That's just to take advantage of the situation. What you need to do is just put it in God's hands and what happens, happens and let it be. Don't cannibalize the body to sell the parts. Can you imagine what a baby's heart is worth on the open market? No way! The doctors are thinking if it saves another baby, well then everything is fine. But you have to get back to the cause of these things. Why do these happen in the first place? What do we do to teach people so that it doesn't happen, in the second place? It happens because of sin! Every one of these problems we're dealing with happens because of sin somewhere along the line!

Just like this article on AIDS points out. Condoms aren't going to help anyone, because the very nature of the construction of condoms in relationship to the airspace that's in between the monocular structure of how it's put together with the latex is small enough that the AIDS virus can go right through it! Then we have a situation similar to that back in Philadelphia, this homosexual who paid hundreds to boys to come and have sex with him.

The rich taking advantage of the poor and all of this sort of thing. God's judgment is going to come! This example of Lazarus and the rich man fits into so many different things. There are those in the world that have the money, that have the power, that have the ability, and they are going to make it happen upon our backs regardless of what happens. And God is saying, 'The judgment day, folks, is going to come!'

Verse 22: "Now, it came to pass that the poor man died, and he was carried away by the angels into Abraham's bosom…." This is obviously has to be at the resurrection! How do we know? Rev. 20—the rest of the dead live not until the thousand years were finished. All those in Christ are resurrected when Christ returns. That's when Abraham is, Isaac is, Jacob is, and so forth.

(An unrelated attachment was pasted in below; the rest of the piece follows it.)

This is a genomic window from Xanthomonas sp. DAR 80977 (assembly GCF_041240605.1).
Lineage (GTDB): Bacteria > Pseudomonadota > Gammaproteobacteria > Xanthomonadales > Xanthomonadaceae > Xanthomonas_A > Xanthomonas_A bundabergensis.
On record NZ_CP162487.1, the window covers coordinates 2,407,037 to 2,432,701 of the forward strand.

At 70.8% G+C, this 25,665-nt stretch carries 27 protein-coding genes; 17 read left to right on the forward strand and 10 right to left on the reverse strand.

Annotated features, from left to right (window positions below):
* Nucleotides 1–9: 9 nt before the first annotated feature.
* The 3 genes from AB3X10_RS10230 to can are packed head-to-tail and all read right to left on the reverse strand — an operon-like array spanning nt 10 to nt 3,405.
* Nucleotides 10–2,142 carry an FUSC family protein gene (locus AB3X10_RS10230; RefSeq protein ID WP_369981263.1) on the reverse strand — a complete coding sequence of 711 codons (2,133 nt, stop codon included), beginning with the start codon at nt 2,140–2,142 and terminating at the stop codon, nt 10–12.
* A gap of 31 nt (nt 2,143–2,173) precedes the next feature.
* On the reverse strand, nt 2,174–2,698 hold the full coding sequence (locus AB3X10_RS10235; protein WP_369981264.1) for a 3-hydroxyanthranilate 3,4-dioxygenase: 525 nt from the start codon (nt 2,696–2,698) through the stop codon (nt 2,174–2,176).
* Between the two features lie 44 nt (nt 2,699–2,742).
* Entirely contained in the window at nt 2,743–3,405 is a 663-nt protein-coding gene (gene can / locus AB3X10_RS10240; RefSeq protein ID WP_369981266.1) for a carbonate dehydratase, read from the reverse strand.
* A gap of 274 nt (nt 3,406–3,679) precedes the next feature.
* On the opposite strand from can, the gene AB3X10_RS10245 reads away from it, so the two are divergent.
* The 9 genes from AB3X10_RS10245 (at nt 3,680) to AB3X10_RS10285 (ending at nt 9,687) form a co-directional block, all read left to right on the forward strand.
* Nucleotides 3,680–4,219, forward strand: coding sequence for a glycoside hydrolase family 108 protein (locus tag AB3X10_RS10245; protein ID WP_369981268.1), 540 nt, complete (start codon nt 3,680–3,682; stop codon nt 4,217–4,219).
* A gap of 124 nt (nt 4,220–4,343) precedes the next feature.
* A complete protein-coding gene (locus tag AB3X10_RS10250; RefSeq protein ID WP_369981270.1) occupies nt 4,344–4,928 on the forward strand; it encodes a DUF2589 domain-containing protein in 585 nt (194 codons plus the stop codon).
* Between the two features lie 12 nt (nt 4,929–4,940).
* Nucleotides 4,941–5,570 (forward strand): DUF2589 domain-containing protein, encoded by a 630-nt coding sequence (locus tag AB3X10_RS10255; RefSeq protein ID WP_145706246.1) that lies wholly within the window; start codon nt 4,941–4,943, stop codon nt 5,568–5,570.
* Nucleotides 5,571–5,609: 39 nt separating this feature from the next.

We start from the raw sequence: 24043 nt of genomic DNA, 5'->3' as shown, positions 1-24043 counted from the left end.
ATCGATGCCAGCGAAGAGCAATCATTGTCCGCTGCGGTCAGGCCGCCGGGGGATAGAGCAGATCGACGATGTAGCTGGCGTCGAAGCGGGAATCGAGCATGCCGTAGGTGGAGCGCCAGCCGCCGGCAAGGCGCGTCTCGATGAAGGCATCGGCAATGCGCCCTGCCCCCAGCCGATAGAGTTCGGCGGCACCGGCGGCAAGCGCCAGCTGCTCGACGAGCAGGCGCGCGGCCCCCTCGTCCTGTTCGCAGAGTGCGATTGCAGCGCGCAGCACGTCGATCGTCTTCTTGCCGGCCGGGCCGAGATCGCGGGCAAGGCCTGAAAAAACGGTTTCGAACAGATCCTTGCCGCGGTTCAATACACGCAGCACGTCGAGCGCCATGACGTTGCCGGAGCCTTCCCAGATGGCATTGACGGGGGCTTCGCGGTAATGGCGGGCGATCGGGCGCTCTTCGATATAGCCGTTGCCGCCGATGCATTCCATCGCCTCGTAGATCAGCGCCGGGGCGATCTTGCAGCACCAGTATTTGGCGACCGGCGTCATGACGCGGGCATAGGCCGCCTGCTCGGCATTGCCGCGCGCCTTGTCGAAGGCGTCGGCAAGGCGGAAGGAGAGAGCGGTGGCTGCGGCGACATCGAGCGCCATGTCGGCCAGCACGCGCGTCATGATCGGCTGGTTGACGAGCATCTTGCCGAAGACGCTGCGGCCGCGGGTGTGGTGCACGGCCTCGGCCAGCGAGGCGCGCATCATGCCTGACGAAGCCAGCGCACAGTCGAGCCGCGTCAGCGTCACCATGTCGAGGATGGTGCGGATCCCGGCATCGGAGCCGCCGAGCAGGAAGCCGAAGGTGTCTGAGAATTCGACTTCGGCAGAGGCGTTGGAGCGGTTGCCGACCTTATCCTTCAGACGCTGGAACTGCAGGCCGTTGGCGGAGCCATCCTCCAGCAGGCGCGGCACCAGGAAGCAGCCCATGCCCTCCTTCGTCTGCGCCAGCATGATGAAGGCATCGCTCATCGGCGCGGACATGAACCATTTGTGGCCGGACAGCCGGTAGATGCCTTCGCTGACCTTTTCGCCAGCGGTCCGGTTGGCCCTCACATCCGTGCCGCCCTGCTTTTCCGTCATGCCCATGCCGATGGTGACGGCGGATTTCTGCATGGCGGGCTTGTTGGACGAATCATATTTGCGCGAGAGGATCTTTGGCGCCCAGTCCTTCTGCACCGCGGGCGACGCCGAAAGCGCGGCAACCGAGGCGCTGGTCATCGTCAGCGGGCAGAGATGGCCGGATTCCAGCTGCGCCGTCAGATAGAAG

"…And the rich man also died and was buried." When is He resurrected? At the resurrected at the resurrection for the incorrigible wicked.

Verse 23: "And in the grave he lifted up his eyes and was in torment… [he has consciousness now] …for he saw Abraham afar off, and Lazarus in his bosom. And he cried out and said, 'Father Abraham, have compassion on me and send Lazarus, so that he may dip the tip of his finger in water and cool my tongue; for I am suffering because of this flame.' Then Abraham said, "'Child, remember that in your lifetime you received good things to the full, and likewise Lazarus evil things. But now he is comforted, and you are suffering. And besides all these things, between us and you a great chasm…'" (vs 23-26)—between physical life and eternal life—and you can't cross that.

God is showing in this that there's going to come a time when everyone of these evils is going to be rectified. But in the meantime, what it is for us is: it's awfully difficult for us to comprehend why God lets the downtrodden of the earth get so downtrodden. God is going to take care of it in the long run. We can trust that!

I won't go through the rest of it, but he said you've had all the good things in your life and now it's Lazarus' turn.

James 5:6—quite a very interesting verse: "You have condemned… [the poor, the workers, and so forth, while living in your luxury] …and you have killed the righteous, and he does not resist you." The word 'condemned' comes from the Greek word which means has an implication to bring into a court of law.

  • Sound a little familiar? Yes!
  • What are Jews famous for? Being lawyers!
  • What was one thing they had with their synagogues? Courts!

So, this is literally giving the implication that they set their way up through the judgments of the synagogue court to extract what they wanted in legal sense. Is that not what we find today? Yes, indeed! I mean, this makes a lot of bells ring in my mind.